TLP: Two Glasses, Half Full at Best

It's gotta suck, don't you think? Majority in the House. Majority in the Senate. Control of the White House.

And still.

The Huffington Post

As the Senate turns its attention to restructuring regulations for Wall Street, Democrats who demand strong and comprehensive reform are concerned that they may have already lost the messaging wars.

Last week, when Senate Banking Committee Chairman Chris Dodd (D-Conn.) announced that he was essentially giving up hope for Republican cooperation in crafting regulatory reform, citing a deep "impasse" with ranking member Richard Shelby (R-Ala.), the political barely registered surprise.

For weeks, if not months, it's grown increasingly clear that Republicans have been unwilling to jump on board a reform package that involves more regulatory oversight. ... But at a time when the situation is growing more dire, Democratic party officials are worried that there is not enough momentum to generate a compelling campaign to pass regulatory reform.

"Everyone has been so focused on health care that few have focused on financial reform," acknowledged Stan Greenberg, a prominent Democratic pollster.

And now, with the loss of the supermajority in the Senate and whatever that means, Democrats on Capitol Hill are feeling fucked over. And frightened of Scott Brown. Sorry, I didn't see that he had that big a pair.

So who does? Anyone on the Democratic side?

firedoglake may have found someone, unlikely though it may seem.

In an interview with Roll Call, House Speaker Nancy Pelosi made the case for reforming the Senate rules and using reconciliation.

“A constitutional majority is 51 votes,” Pelosi said in an interview Tuesday with Roll Call. “If in fact the Republicans are going to say nothing can be done except by 60 percent, then maybe we all should be elected with 60 percent. It isn’t legitimate in terms of passing legislation.”

On this point, Pelosi is completely right. A 3/5 threshold in the Senate appears nowhere in the Constitution, and super-majority requirements for every action in the Senate makes a mockery of the idea of democracy. If a popularly elected majority is unable perform even the most basic functions of governing, are you even a Democracy any more?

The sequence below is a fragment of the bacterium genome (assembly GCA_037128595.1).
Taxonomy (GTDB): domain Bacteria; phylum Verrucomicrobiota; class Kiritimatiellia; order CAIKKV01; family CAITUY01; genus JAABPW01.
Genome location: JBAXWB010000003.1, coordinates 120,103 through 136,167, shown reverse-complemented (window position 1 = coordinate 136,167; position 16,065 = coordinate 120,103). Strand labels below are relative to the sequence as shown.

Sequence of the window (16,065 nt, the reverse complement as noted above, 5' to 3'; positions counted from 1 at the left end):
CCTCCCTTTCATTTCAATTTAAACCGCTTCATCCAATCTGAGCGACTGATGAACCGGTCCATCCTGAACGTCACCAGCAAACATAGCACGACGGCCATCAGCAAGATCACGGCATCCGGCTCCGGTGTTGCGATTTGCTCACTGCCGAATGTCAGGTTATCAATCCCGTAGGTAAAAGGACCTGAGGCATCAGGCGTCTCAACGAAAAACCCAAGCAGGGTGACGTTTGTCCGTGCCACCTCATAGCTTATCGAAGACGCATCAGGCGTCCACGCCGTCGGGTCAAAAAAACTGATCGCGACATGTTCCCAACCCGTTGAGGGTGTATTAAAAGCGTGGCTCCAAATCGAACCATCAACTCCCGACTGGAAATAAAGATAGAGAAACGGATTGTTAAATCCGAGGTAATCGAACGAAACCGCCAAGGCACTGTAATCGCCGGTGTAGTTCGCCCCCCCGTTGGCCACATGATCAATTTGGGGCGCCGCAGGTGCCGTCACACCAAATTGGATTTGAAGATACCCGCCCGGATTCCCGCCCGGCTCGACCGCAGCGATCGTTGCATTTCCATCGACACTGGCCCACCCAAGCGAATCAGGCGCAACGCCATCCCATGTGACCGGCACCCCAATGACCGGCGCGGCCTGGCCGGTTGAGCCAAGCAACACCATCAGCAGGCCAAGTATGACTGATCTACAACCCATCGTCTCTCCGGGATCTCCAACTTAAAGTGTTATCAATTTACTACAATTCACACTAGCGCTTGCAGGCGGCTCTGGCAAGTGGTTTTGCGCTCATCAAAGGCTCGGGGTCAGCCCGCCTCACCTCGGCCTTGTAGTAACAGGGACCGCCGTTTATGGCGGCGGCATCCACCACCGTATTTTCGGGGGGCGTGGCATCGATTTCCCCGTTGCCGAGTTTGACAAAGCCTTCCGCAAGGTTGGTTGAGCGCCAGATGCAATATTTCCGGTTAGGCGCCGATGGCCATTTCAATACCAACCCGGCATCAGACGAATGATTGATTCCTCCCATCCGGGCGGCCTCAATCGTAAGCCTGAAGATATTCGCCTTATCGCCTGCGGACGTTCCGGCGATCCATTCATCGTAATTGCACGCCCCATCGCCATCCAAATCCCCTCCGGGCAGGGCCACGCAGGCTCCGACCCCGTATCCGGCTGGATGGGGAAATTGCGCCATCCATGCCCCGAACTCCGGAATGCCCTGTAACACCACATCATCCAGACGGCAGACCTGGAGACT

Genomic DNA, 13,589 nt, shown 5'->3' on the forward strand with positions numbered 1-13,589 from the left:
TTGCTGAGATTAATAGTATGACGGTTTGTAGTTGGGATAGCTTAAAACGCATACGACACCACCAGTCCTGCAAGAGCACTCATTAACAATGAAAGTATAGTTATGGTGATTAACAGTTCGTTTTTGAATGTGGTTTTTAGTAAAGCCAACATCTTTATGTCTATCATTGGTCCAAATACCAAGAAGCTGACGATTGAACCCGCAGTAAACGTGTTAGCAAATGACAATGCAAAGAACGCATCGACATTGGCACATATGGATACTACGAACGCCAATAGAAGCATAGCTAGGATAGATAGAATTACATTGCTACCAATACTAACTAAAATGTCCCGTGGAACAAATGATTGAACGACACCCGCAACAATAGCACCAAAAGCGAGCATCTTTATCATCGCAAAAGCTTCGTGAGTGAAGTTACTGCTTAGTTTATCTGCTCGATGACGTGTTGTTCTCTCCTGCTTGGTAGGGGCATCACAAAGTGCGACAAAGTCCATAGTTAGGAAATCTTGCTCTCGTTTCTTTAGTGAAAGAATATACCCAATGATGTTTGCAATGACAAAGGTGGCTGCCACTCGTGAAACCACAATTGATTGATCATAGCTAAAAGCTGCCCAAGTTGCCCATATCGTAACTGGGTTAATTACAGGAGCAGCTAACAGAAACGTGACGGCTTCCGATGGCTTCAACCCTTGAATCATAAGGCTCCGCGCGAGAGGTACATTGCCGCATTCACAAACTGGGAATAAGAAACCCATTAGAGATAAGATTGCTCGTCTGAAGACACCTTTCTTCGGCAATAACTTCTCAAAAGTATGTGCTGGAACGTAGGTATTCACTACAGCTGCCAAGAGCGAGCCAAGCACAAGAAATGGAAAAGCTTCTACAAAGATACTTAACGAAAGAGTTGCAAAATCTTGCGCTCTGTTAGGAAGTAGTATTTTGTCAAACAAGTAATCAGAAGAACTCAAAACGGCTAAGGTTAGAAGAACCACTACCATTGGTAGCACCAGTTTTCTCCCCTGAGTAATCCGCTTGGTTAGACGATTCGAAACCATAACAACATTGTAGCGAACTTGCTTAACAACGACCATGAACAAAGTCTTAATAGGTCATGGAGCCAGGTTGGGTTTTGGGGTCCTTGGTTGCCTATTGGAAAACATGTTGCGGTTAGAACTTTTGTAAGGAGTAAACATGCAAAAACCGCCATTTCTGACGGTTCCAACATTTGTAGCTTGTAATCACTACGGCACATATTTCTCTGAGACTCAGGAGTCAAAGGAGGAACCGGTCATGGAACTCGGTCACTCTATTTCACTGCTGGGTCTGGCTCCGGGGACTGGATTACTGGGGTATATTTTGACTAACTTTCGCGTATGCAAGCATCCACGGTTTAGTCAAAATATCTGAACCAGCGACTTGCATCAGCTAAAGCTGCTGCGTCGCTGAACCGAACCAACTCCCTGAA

I guess we'll see what Nancy's got to swing.

The Lazy Paperboy

Some say he’s half man half fish, others say he’s more of a seventy/thirty split. Either way he’s a fishy bastard.


OldSouth said...

Miss Nancy never fails to entertain.

In early 2005, when the Republican majority in the Senate pointed out that 51 constituted a majority, the Dems screamed about the unfairness of it all, and demanded the 60-vote supermajority rule remain in place.

Senator Frist, that paragon of political courage, caved.

Now to learn that Miss Nancy has actually read both the Constitution and a third-grade math text?


jeff said...

we're not a frickkin' democracy. We're a republic. The whole point of enabling supermajorities is to make it hard for the federal government to do things.

The framers (and plumbers!) knew that government was necessary, but not the answer to each of our problems. Some would seem to think the challenge of government is getting things reality, the challenge is making it hard for our government to do things to us.

goldtracker said...

Agree with jeff.

What the Democrats fear, in fact all of DC fears, is the American public. And it ought to be that way. The unrest that they are seeing in Tea Parties and town meetings has them rocked back on their heals because whether or not they vocalize it, the politicians know they are thin ice and that the jig is up.

My concern is that DC doesn't fear the American public enough.

TLP, see what you started?

Jeff gave me chills with "Some would seem to think the challenge of government is getting things reality, the challenge is making it hard for our government to do things to us."


Hey OS, I think asking her to perform third grade math is expecting WAY too much. I'd say let's just have her stand around and look pretty but.... ugh. Can't even manage THAT, can she?

Hal, I'm with you 100%. They believe in the fat, stupid, complacent America that they've known all these years and are not counting on a majority of us turning off the teevee, getting off the sofa, and grabbing the flaming pitchforks. Sadly, I'm not really holding out for that either. It's much easier to deny what appears to be painfully obvious to some of us (*cough*) and pretend "new normal" is OK. Where's the outrage? The riots? I'm waiting anxiously for election season, we'll see then how "outraged" America is and go from there.


JDA, I really didn't mean to start anything, but am glad to hear what everyone has to say.

I'm usually just happy to keep the charging bulls from hooking my nuts.